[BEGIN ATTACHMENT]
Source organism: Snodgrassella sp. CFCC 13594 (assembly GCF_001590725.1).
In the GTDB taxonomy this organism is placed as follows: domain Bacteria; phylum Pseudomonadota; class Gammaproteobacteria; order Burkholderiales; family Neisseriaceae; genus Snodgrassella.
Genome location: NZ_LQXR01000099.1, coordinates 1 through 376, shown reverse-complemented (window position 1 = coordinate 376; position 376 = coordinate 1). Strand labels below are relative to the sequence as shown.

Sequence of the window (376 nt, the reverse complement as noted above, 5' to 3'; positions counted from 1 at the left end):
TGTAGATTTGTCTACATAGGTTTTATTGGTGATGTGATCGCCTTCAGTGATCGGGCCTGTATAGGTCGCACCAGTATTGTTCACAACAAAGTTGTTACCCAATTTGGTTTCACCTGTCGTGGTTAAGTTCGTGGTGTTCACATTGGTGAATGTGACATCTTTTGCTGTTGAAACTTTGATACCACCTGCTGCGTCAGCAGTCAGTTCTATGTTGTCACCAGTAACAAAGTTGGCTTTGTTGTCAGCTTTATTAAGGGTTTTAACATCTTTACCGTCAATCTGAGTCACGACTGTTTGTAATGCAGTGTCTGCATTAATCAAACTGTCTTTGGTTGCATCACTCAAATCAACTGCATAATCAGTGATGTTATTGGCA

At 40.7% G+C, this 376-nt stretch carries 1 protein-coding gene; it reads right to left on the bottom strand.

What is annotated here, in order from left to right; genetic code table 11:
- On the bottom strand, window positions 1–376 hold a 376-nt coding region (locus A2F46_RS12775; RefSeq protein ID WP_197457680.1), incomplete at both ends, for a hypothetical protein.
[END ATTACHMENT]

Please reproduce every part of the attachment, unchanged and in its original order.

Source organism: Snodgrassella sp. CFCC 13594 (assembly GCF_001590725.1).
In the GTDB taxonomy this organism is placed as follows: domain Bacteria; phylum Pseudomonadota; class Gammaproteobacteria; order Burkholderiales; family Neisseriaceae; genus Snodgrassella.
Genome location: NZ_LQXR01000099.1, coordinates 1 through 376, shown reverse-complemented (window position 1 = coordinate 376; position 376 = coordinate 1). Strand labels below are relative to the sequence as shown.

Sequence of the window (376 nt, the reverse complement as noted above, 5' to 3'; positions counted from 1 at the left end):
TGTAGATTTGTCTACATAGGTTTTATTGGTGATGTGATCGCCTTCAGTGATCGGGCCTGTATAGGTCGCACCAGTATTGTTCACAACAAAGTTGTTACCCAATTTGGTTTCACCTGTCGTGGTTAAGTTCGTGGTGTTCACATTGGTGAATGTGACATCTTTTGCTGTTGAAACTTTGATACCACCTGCTGCGTCAGCAGTCAGTTCTATGTTGTCACCAGTAACAAAGTTGGCTTTGTTGTCAGCTTTATTAAGGGTTTTAACATCTTTACCGTCAATCTGAGTCACGACTGTTTGTAATGCAGTGTCTGCATTAATCAAACTGTCTTTGGTTGCATCACTCAAATCAACTGCATAATCAGTGATGTTATTGGCA

At 40.7% G+C, this 376-nt stretch carries 1 protein-coding gene; it reads right to left on the bottom strand.

What is annotated here, in order from left to right; genetic code table 11:
- On the bottom strand, window positions 1–376 hold a 376-nt coding region (locus A2F46_RS12775; RefSeq protein ID WP_197457680.1), incomplete at both ends, for a hypothetical protein.